The proliferation of smartphones and their use has completely changed the way in which people go about their lives.
From doing their shopping on their mobile phone to storing thousands of songs, the devices have changed the world, for better or worse, including the way in which people take pictures.
This new phenomena was recently examined in a study published in the Journal of Vision, where vision scientists sought to ascertain why pictures on the small screen often appear distorted.
They found that perceptual distortions occur because picture takers do not take their viewing distance into account, suggesting that smartphones are altering the way in which people take snaps.
As a result of the study, researchers have proposed the use of longer focal lengths – around 100mm - to create content that is viewed on the small screens of mobile devices, recommending that shorter lengths such as 50 mm should be used for photo images used on larger devices, like a TV.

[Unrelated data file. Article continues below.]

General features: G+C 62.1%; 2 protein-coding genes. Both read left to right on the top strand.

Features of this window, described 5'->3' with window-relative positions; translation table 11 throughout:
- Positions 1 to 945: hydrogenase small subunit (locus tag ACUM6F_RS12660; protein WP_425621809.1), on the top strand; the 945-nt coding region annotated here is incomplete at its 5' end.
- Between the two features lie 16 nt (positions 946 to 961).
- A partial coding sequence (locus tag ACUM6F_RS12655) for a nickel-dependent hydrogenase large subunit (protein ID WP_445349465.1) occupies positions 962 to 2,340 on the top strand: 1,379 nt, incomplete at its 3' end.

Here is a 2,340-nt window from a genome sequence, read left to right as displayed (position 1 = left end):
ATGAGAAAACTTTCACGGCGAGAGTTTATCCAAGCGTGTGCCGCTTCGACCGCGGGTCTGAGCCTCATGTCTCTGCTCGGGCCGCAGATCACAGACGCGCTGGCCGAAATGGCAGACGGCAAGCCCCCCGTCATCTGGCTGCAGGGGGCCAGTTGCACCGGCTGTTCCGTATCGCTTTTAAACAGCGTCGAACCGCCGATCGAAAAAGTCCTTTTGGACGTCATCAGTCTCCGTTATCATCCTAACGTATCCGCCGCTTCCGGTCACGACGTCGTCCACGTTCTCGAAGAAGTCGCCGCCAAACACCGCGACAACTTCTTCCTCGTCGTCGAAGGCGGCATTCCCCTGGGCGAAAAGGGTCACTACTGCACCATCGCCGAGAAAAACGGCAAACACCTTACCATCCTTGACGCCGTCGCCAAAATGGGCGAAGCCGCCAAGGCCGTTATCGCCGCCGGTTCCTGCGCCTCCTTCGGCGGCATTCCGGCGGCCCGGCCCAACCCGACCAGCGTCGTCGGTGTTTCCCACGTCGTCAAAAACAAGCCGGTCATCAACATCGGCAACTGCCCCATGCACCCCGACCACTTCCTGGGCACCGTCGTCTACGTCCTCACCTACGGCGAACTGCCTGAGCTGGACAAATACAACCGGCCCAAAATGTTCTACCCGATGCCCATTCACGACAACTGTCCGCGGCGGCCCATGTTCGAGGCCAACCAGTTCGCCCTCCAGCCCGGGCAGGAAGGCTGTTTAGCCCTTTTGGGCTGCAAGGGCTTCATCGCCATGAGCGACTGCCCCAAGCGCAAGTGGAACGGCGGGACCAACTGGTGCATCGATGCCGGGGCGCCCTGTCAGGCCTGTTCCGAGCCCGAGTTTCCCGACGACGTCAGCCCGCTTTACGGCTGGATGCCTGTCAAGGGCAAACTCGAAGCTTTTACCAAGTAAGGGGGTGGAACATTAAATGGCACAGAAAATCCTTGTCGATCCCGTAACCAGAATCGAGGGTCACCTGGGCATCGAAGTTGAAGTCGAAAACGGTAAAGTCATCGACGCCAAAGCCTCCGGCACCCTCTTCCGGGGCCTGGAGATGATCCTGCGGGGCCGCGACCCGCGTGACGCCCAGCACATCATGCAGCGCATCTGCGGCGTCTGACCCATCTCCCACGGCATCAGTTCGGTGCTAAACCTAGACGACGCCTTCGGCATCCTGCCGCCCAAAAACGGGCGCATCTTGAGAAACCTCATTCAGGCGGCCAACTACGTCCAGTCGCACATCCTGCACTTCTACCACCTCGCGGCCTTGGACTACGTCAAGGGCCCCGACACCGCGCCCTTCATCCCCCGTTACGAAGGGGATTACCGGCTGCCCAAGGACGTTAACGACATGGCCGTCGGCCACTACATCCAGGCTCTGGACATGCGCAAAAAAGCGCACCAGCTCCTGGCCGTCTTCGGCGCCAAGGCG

Author Emily Cooper of the Helen Wills Neuroscience Institute, University of California, Berkeley, said the research suggests that long-standing guidelines for how to select the best lens likely developed as a way to compensate for the shortcomings in the brain's ability to perceive the scenes shown to us in pictures.
"By better understanding how lenses affect our perception, we were able to provide significantly improved guidelines for creating effective pictures," she added.
Cooper and colleagues hope these guidelines will enable picture creators to have better control over how their photos look when viewed in different formats, particularly as there are many new innovations in display technology.
"With stereo 3D and high dynamic range displays becoming more commonplace, our future research will be focused on understanding the potential gains and pitfalls of these types of pictures and displays," she added.